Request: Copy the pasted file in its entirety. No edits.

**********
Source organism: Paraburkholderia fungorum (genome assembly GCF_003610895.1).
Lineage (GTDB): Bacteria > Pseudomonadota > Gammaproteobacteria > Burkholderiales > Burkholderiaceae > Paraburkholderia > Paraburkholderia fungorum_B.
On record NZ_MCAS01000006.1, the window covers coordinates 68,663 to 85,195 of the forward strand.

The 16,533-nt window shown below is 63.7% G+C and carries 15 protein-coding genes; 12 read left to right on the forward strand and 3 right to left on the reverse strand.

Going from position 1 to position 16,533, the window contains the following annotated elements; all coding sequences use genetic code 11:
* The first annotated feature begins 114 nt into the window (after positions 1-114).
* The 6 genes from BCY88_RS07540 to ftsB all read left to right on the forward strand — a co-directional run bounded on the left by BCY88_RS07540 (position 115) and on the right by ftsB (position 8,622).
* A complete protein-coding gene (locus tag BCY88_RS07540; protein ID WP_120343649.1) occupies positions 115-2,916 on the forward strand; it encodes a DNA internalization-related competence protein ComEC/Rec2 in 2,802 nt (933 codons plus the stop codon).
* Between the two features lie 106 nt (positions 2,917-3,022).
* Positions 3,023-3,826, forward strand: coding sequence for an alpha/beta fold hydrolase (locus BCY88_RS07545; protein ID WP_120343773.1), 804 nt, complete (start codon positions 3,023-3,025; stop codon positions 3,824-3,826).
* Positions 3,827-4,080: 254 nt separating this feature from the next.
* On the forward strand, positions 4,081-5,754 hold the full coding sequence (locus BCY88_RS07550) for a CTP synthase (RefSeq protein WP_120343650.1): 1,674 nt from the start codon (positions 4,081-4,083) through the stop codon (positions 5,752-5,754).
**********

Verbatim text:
Source organism: Paraburkholderia fungorum (genome assembly GCF_003610895.1).
Lineage (GTDB): Bacteria > Pseudomonadota > Gammaproteobacteria > Burkholderiales > Burkholderiaceae > Paraburkholderia > Paraburkholderia fungorum_B.
On record NZ_MCAS01000006.1, the window covers coordinates 68,663 to 85,195 of the forward strand.

The 16,533-nt window shown below is 63.7% G+C and carries 15 protein-coding genes; 12 read left to right on the forward strand and 3 right to left on the reverse strand.

Going from position 1 to position 16,533, the window contains the following annotated elements; all coding sequences use genetic code 11:
* The first annotated feature begins 114 nt into the window (after positions 1-114).
* The 6 genes from BCY88_RS07540 to ftsB all read left to right on the forward strand — a co-directional run bounded on the left by BCY88_RS07540 (position 115) and on the right by ftsB (position 8,622).
* A complete protein-coding gene (locus tag BCY88_RS07540; protein ID WP_120343649.1) occupies positions 115-2,916 on the forward strand; it encodes a DNA internalization-related competence protein ComEC/Rec2 in 2,802 nt (933 codons plus the stop codon).
* Between the two features lie 106 nt (positions 2,917-3,022).
* Positions 3,023-3,826, forward strand: coding sequence for an alpha/beta fold hydrolase (locus BCY88_RS07545; protein ID WP_120343773.1), 804 nt, complete (start codon positions 3,023-3,025; stop codon positions 3,824-3,826).
* Positions 3,827-4,080: 254 nt separating this feature from the next.
* On the forward strand, positions 4,081-5,754 hold the full coding sequence (locus BCY88_RS07550) for a CTP synthase (RefSeq protein WP_120343650.1): 1,674 nt from the start codon (positions 4,081-4,083) through the stop codon (positions 5,752-5,754).